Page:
Building Use—Heavy Manufacturing
Size—76,000 square feet
Design-Builder—Consolidated Construction Co., Inc.
Architect— Consolidated Construction Co., Inc.
From mining conveyors to tower cranes and municipal transformer boxes, the people of Weldall create massive iron and steel components for heavy industrial clients in the construction, power, and mining industries. Weldall Manufacturing of Waukesha traces its roots back to 1974, when David Bahl Sr. opened a one-man shop in northern Wisconsin in a tiny quonset hut with a rented welder. Today, Weldall employs over 250 and Bahl’s shop is no longer specializing in parts you can hold in your hand. Instead, it’s downright typical to watch a 150,000 pound product move out the doors while an equal amount of raw material makes its way in.
Upon touring Weldall’s formerly 142,000 square foot facility for the first time, the team from Consolidated Construction learned of the company’s phenomenal growth and bold entry into the heavy equipment fabrication and weldments market. Bahl explained that he entered these markets carefully, with a plan, and knew that preparation was, and would continue to be the key to Weldall’s success. He invested heavily into technology and ISO certifications, but was keenly aware that it was efficiencies that could set the company apart. By moving the enormous products through the house more efficiently than anyone else, Weldall could outperform any of its competitors and exceed its customers’ expectations.
Weldall chose to “Consolidate it” with one call.
There are larger industrial buildings than the 76,000 square foot addition Weldall proposed that could perform adequately. Larger needs, larger building, right? Not necessarily. Our challenge was to make that 76,000 square feet work harder than 100,000 or 150,000 square feet. In order to ensure it, we knew Building Information Modeling would be part of the equation. Utilizing BIM during the earliest stages of in-house design allowed us to accommodate and organize the building structure, crane mechanisms and paths, MEP’s, and dust collection system most effectively. While these technical specifications are typically reserved for sometime later in the process, utilizing the design/build method in conjunction with BIM to identify and solve conflicts early on likely maximized the amount of equipment the building could accommodate and minimized the project schedule by establishing needs for long lead time items. In the end, Weldall gained a super-efficient layout with even more capacity than they had anticipated. Consider, for example, their crane capacity. In 76,000 square feet, Weldall’s two manufacturing bays include:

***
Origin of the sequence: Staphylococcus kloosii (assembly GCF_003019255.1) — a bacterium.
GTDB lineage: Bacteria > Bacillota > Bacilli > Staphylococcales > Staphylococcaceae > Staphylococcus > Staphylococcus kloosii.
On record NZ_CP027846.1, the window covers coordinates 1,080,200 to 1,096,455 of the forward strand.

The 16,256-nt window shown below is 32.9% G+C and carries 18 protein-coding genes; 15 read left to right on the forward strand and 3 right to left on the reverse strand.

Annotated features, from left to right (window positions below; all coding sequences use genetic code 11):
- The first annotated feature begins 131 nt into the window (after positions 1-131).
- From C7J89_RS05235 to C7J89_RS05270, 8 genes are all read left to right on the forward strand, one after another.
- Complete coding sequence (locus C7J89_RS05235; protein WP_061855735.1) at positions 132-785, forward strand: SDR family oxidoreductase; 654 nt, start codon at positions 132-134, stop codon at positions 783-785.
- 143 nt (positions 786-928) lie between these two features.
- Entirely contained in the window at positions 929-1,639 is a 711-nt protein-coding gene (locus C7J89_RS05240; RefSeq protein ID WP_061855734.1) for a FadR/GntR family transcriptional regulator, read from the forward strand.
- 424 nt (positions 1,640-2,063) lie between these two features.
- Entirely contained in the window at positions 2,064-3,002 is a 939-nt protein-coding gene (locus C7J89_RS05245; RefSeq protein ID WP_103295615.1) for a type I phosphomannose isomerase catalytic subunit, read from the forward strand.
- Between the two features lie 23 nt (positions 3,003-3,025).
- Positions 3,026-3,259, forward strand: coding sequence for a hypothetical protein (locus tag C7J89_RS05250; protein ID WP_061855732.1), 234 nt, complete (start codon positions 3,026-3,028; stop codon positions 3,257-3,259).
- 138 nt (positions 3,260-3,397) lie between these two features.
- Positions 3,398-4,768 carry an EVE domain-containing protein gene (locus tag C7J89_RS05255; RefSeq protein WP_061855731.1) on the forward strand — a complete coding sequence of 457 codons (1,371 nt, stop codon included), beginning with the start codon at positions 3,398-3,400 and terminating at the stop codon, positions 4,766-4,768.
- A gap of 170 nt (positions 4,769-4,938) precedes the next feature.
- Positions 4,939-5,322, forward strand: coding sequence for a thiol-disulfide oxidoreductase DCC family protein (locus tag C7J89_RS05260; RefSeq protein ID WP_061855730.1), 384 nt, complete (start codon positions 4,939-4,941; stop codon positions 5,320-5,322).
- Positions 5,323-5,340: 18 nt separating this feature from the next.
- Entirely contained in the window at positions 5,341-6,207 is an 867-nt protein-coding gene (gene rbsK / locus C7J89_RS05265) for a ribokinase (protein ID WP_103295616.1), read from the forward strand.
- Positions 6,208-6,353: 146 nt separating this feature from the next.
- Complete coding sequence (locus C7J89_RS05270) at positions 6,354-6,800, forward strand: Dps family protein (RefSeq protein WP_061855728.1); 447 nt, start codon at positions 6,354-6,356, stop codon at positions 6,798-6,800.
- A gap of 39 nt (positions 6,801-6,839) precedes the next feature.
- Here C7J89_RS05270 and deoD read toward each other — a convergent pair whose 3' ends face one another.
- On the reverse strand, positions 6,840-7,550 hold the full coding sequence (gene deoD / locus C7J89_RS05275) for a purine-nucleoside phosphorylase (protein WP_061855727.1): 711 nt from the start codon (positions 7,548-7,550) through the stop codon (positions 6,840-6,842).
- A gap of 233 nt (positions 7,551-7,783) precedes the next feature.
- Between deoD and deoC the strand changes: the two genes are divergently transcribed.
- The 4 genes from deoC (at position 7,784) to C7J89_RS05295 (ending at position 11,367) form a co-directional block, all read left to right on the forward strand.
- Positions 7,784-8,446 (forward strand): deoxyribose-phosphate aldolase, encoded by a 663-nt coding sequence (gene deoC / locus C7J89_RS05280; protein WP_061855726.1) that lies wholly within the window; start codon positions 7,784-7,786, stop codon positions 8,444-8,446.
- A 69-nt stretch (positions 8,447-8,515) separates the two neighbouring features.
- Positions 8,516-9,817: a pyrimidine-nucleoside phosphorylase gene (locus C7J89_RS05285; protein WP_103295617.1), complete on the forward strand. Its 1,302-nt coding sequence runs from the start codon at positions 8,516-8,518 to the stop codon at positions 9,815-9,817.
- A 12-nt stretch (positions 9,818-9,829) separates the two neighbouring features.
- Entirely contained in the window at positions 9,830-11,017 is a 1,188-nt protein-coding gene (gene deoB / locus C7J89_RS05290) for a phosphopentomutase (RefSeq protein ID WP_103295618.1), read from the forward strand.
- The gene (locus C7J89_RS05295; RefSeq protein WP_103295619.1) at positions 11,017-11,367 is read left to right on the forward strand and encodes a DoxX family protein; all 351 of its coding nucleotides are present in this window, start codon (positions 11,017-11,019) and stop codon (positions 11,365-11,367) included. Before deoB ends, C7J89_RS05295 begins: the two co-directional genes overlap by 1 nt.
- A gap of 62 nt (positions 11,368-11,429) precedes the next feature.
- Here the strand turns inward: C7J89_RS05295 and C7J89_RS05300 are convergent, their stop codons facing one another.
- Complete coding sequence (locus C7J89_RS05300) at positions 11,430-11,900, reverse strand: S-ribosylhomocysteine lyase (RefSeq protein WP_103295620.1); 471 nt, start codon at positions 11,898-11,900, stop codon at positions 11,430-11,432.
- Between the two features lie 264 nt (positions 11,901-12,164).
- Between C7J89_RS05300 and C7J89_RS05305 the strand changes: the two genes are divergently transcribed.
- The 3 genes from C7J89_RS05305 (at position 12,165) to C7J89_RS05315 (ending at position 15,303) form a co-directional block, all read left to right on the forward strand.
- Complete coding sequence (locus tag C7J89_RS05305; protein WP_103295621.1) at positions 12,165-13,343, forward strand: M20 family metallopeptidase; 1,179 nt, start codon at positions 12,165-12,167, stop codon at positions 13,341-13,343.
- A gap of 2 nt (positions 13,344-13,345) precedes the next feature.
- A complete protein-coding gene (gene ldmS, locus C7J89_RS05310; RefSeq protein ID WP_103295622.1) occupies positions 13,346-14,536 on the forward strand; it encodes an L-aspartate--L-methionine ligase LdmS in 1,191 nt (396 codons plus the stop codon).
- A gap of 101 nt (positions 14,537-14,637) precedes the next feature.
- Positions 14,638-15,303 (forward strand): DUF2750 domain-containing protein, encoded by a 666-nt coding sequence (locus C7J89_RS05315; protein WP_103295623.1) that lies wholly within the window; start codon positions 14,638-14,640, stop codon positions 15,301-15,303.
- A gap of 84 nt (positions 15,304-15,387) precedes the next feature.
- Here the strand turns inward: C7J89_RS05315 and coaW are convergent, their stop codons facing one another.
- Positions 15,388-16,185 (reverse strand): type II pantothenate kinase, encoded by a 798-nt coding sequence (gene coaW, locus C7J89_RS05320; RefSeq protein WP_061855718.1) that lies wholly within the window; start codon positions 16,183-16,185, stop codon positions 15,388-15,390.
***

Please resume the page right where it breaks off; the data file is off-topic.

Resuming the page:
- Two 100-ton overhead bridge cranes with 75-ton auxiliary;
- One 50-ton bridge crane with 25-ton auxiliary;
- Two 20-ton bridge cranes;
- Two 20-ton gantry cranes;
- Six 10-ton gantry cranes; and
- Twenty-eight column-mounted 2-ton jib cranes (currently
installed, with a capacity for a total of 80 column mounted job cranes should
Weldall choose in the future.)
Using BIM to predict project needs, the 100-ton cranes were ordered from Europe very early on and arrived on-site before they were needed. All of the cranes are mounted on multi-levels, and run independently, over and under one another in a coordinated fashion, maximizing workflow.
Consolidated Construction’s self perform concrete crews understood the enormity of the building load and, with engineering direction, prepared a heavy-duty foundation that would normally be required in a much larger building.
The concrete footings of the Weldall addition nearly span the length of the building. To support the massive columns, the crews installed 40 sets of 24 – 2”x54” anchor bolts and base plates, and 32 sets of 24 – 1”x54” anchor bolts and base plates.
Weldall had previously installed outdoor steel rails in the ground at the site for equipment load testing purposes. They wished to keep these rails accessible inside the new building, essentially requiring that the new floor elevation inside the addition match that of the existing rails that were already in the ground. After pouring the concrete floor reinforced both with rebar and laser screeded for ultimate level tolerances, the finished elevation was within 1/16” of the desired elevation. The crews also formed the concrete rail pit.
Setting the Standard
Weldall moved its operations into the first of the two new manufacturing bays one and one-half months earlier than scheduled. Full occupancy certification was achieved a month later. The design/build delivery process, BIM, a highly coordinated schedule, and crews that worked together in a synchronized flow produced a building that was 76,000 square feet in size, but much larger in functional capacity.
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